30th June 2020
by HealthyMe Digital

 “You never really understand a person until you consider things from his point of view... Until you climb inside of his skin and walk around in it.”

To Kill a Mockingbird

Expressing empathy means you figuratively put yourself in someone else’s shoes in an attempt to better understand them, their emotions and behaviours.  Having empathy means you try to view the world from other’s perspectives and build awareness of their feelings, needs and concerns.  

You may be walking down a city street and notice a homeless person.  You may not interact with this person, but you begin to imagine what it would be like to live on the street, to be hungry, cold and always searching for shelter.  You may start to feel sad, scared and anxious - this is an example of expressing empathy.  And it is through your capacity to express empathy that you may then be compelled to act in some way that may help others, in this case, you may donate to a charity that supports homeless people. 

Even though you may never truly ‘be in their shoes’, such as being homeless, your empathy allows you to imagine what it would feel like to be in that situation.  Empathy can, therefore, be seen as a way we connect with other people allowing for compassion, understanding and, ultimately, love and respect. Further, practising empathy enables you to suspend judgement of others, move towards acceptance of differences, and build better relationships.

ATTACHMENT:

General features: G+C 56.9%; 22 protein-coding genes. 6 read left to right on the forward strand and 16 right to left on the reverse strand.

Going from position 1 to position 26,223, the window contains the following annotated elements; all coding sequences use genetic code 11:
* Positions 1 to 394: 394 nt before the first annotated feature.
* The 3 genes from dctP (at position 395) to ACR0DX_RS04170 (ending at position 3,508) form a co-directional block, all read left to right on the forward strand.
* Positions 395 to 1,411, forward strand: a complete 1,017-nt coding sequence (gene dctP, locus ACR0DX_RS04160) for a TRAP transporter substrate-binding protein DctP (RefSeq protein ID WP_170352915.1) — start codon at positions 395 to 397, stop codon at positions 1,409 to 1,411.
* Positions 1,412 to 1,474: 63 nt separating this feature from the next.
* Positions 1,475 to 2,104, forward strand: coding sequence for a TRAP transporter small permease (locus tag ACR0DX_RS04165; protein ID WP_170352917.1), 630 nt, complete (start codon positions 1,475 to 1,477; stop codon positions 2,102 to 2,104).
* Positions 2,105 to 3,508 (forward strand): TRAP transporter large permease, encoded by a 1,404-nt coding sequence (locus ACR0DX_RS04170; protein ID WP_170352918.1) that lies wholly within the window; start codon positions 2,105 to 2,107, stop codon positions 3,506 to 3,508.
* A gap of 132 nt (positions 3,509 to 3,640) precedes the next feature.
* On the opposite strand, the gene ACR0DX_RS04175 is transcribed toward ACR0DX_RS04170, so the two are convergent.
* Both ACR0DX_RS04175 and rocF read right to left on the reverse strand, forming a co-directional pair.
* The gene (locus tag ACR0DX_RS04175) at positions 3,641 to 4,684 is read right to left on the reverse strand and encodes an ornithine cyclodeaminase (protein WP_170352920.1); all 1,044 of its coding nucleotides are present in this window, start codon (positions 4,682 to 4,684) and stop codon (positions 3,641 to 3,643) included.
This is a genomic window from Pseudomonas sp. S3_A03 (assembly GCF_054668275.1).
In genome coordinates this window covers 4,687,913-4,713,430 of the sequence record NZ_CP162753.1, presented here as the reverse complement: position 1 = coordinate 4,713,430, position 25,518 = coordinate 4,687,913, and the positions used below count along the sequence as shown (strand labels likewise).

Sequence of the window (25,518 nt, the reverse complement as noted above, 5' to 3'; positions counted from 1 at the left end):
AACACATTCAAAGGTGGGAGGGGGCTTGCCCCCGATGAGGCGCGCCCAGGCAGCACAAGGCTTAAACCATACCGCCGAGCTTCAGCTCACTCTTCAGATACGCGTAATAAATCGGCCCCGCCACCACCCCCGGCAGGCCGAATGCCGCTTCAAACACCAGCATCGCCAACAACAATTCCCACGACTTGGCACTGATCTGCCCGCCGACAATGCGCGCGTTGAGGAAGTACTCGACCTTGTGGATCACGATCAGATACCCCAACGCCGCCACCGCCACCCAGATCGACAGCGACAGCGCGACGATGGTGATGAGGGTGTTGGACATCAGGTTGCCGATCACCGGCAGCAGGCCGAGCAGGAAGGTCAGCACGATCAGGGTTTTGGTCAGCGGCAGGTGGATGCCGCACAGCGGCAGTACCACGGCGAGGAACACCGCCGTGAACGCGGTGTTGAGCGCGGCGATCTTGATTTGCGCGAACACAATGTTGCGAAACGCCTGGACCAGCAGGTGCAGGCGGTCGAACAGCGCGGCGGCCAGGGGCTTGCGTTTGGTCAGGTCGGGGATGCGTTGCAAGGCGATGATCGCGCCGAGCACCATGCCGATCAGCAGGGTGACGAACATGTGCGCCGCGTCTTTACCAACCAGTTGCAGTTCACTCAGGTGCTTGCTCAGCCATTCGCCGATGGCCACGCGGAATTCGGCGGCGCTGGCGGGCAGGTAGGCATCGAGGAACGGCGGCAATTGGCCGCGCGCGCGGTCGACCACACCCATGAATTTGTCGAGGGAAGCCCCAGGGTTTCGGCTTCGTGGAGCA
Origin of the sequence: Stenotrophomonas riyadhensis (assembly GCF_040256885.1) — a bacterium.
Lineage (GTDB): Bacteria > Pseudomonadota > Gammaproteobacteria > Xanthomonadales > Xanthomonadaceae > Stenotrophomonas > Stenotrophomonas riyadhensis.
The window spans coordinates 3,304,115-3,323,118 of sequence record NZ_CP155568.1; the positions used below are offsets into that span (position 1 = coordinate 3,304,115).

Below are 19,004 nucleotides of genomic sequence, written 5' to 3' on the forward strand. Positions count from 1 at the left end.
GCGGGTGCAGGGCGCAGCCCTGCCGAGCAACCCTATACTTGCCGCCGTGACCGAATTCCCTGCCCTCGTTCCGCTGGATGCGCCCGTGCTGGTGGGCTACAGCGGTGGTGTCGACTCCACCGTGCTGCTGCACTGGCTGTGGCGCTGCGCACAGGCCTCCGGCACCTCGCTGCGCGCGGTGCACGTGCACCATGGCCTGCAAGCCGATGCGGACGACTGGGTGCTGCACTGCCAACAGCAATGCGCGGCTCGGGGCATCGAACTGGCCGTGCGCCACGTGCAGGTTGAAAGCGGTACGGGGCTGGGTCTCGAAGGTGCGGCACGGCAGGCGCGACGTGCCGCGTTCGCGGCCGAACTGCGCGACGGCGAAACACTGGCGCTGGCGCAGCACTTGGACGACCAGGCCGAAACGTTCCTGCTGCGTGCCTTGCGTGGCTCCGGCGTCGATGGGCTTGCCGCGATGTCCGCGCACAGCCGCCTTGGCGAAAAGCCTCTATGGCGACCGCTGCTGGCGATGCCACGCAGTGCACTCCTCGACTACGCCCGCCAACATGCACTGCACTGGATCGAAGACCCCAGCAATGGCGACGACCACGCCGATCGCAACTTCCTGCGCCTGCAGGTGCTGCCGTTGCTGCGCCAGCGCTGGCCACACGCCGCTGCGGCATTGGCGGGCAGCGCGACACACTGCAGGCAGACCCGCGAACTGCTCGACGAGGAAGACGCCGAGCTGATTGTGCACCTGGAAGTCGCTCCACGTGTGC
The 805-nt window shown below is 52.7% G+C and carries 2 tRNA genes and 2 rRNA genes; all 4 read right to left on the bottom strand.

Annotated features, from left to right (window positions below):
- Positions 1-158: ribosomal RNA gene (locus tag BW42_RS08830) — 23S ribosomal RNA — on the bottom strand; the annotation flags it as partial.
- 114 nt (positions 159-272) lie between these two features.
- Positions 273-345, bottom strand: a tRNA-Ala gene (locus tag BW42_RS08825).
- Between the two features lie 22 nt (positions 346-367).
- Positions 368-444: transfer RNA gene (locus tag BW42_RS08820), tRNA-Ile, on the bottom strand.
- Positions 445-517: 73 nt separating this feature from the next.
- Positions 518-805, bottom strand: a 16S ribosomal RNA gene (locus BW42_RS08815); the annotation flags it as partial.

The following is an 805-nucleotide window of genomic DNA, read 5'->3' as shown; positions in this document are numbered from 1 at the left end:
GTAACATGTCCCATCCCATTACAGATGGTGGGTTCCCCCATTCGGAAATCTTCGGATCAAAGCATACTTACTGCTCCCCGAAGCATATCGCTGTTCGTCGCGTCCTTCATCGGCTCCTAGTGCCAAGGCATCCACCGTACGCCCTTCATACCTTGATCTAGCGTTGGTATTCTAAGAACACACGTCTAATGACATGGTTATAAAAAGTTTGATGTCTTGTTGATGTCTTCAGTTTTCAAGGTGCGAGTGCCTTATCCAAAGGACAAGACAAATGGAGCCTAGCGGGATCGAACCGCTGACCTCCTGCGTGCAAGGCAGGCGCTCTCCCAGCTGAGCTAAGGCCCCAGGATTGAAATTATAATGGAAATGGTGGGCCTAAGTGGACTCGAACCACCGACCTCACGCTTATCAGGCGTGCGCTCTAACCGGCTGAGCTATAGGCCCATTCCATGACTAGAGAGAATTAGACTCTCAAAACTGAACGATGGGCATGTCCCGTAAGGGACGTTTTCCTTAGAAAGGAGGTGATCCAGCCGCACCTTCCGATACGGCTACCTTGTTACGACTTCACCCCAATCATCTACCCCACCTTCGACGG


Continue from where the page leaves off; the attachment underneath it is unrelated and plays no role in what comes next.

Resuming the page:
How can we learn to become more empathetic?

Many of us find tuning into others’ thoughts and feelings easy, however, it is an attribute you can continue to develop.

Here are four ways to build empathy:

  1. Know yourself.  Having self-awareness means you have the ability to recognise and understand your emotions and feelings.  And being more self-aware will enable you to recognise emotions in others.
  2. Cultivate curiosity. Become more curious about others, engage in conversation with people you would not usually talk to and try different activities that will lead to new experiences.
  3. We are more alike than different. Discover commonalities with others by suspending your judgements and challenging your prejudices. 
  4. Practise active listening. When communicating with others pay attention to the five parts of communication – what’s said; what’s not said; words used; tone of voice; and body language. By really listening to someone we hear their perspective rather than only hearing what we want to hear.

Becoming more empathetic allows us to genuinely connect with others on a deeper level, leading to better and more fulfilling relationships.

 

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